From a man cave at the bottom of the garden overlooking miles of beautiful Esk Valley countryside, artist Nick Dudding is living the dream .
After years of working as an advertising creative in London, and later as a chef, Nick recently relocated to a property between Sleights and Grosmont, to pursue a career as an artist.
Nick only began drawing about three years ago in soft pastels – starting off casually doodling sketches of people but being widely encouraged to pursue art due to his talent – and most of his work s0 far has been commissioned portraits with the odd exception.
He is delighted to have established a base locally and hopes the ‘man cave’ will be the perfect place to unleash his creative endeavours, much the way it worked well for the author Roald Dahl.
“Last year was the year of the shed,” he said, “built with friends as a place to work as chalk dust gets everywhere.
“I like the concept that it still feels like going out to work, even though it is at the bottom of the garden.”
I like that it still feels like going out to work, even thought it is at the bottom of the gardenNick Dudding
He is trying to get himself more widely known locally and is exhibiting his work in the Reading Rooms Gallery on Whitby’s Flowergate.
Nick’s work has already been exhibited at the Mall Galleries in central London. The Pastel Society, which has included people like Rembrandt, was exhibiting and Nick was chuffed to be involved.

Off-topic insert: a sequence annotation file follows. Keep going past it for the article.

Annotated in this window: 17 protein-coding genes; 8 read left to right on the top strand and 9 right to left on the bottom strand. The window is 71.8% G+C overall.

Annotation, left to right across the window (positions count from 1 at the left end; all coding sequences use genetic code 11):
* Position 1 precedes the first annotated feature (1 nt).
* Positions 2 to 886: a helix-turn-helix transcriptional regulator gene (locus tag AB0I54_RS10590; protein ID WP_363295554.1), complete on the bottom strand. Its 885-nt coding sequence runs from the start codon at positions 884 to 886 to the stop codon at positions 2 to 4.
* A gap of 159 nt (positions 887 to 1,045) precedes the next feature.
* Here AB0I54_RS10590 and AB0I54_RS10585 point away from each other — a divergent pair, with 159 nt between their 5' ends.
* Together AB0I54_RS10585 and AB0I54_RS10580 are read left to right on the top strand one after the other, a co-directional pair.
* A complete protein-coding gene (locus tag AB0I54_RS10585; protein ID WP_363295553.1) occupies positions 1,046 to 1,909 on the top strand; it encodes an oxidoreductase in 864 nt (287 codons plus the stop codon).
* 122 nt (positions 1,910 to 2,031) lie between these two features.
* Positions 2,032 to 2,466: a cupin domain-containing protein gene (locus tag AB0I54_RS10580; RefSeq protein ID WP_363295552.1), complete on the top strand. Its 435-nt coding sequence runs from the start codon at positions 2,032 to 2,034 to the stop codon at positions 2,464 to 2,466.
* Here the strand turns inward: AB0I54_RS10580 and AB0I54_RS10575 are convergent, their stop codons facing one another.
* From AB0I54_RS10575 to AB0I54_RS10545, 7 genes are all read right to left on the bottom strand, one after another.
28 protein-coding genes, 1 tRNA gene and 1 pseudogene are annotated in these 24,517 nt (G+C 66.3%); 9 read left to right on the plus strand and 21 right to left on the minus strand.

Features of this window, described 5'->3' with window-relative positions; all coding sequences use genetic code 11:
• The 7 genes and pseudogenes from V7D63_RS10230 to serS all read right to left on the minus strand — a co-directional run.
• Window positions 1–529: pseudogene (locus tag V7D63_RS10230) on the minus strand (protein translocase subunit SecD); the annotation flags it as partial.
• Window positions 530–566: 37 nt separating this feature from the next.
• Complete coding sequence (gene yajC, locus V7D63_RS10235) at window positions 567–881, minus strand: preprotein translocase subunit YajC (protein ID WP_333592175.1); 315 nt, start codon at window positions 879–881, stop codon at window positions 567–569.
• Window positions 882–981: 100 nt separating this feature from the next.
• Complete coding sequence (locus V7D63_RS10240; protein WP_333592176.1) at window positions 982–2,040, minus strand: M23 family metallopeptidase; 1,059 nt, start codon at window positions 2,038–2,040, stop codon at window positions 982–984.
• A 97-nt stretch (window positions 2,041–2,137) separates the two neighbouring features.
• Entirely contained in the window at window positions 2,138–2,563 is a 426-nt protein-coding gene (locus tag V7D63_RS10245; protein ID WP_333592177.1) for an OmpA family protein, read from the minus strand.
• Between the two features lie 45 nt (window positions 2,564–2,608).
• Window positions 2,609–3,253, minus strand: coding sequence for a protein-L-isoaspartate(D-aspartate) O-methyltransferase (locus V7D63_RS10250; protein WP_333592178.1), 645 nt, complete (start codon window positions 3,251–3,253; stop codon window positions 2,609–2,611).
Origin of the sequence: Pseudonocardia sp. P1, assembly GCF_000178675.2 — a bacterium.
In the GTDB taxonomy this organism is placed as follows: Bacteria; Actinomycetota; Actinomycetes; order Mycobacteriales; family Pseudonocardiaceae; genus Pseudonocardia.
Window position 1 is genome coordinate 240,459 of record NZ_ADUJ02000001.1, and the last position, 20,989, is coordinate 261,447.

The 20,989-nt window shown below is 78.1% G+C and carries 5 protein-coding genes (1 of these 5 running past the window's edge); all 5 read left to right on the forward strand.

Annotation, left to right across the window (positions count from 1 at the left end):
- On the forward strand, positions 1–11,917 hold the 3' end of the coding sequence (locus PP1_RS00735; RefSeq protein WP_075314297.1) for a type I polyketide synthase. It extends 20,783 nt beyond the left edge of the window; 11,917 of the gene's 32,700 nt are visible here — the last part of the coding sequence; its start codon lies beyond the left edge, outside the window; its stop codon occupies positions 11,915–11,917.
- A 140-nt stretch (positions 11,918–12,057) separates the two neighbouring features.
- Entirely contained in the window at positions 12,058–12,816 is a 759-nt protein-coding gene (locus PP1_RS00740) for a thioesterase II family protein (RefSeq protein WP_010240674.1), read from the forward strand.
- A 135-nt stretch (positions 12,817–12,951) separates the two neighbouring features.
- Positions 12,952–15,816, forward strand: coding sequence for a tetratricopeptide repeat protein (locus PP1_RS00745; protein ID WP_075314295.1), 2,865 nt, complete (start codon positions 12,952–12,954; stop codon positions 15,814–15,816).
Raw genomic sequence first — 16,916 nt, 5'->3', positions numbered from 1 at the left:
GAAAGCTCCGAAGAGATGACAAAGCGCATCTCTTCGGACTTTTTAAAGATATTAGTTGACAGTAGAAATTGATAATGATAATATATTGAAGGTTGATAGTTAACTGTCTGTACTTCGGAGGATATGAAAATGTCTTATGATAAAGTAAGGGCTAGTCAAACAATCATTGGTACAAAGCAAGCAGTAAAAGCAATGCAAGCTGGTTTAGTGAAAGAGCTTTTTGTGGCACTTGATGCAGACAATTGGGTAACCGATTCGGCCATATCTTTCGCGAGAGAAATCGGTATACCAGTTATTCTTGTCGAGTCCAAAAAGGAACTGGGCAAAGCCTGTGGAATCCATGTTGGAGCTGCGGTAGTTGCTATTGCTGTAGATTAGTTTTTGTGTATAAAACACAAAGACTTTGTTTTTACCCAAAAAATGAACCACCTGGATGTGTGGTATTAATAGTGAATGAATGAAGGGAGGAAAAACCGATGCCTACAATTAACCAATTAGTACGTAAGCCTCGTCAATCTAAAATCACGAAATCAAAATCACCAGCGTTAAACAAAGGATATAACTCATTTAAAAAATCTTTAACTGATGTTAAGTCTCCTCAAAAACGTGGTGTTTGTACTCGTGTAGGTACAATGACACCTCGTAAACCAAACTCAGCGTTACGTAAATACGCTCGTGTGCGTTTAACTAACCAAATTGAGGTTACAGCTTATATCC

His reputation was boosted further by featuring in the Urban Art Fair in Brixton, one of the most culturally and ethnically diverse and up-and-coming areas of the capital.
But Nick was really enthused with his involvement at last September’s Staithes Festival of Arts and Heritage, where he hired a cottage to showcase his portraits.
“People are not necessarily buying art, they are going to Staithes for a look round at someone’s house to see pictures,” he said.
“The reaction I was getting to my work was that people were either swivelling on their heels as they came in as they were not seeing Staithes harbour or landscapes, but a big African man – or they were staying for hours and saying it was amazing as it was different to what everyone else was doing,” he said. “I anticipate doing this [going to the art festival] again.”
The reference to the African men is part of an ongoing project called The Sapeurs.
It stands for the Societe des Ambianceurs et des Personnes Elegantes (the Society of Tastemakers and Elegant People). They’re a band of men who turn the art of dressing into a cultural statement in the Republic of Congo and Nick says they make him laugh.
“What makes their sense of dress all the more remarkable – surreal even – is that it often takes place against a backdrop of poverty and deprivation,” he said.
Nick is hoping to create portraits of some of the characters visiting for Whitby Gothic Weekend when it returns to the town in the spring. But for now – do catch his work in the Reading Rooms, 24a Flowergate, Whitby. Email firstname.lastname@example.org or visit their Facebook page thereadingroomgallery
Visit http://www.nickdudding.com/ to see more of Nick’s work.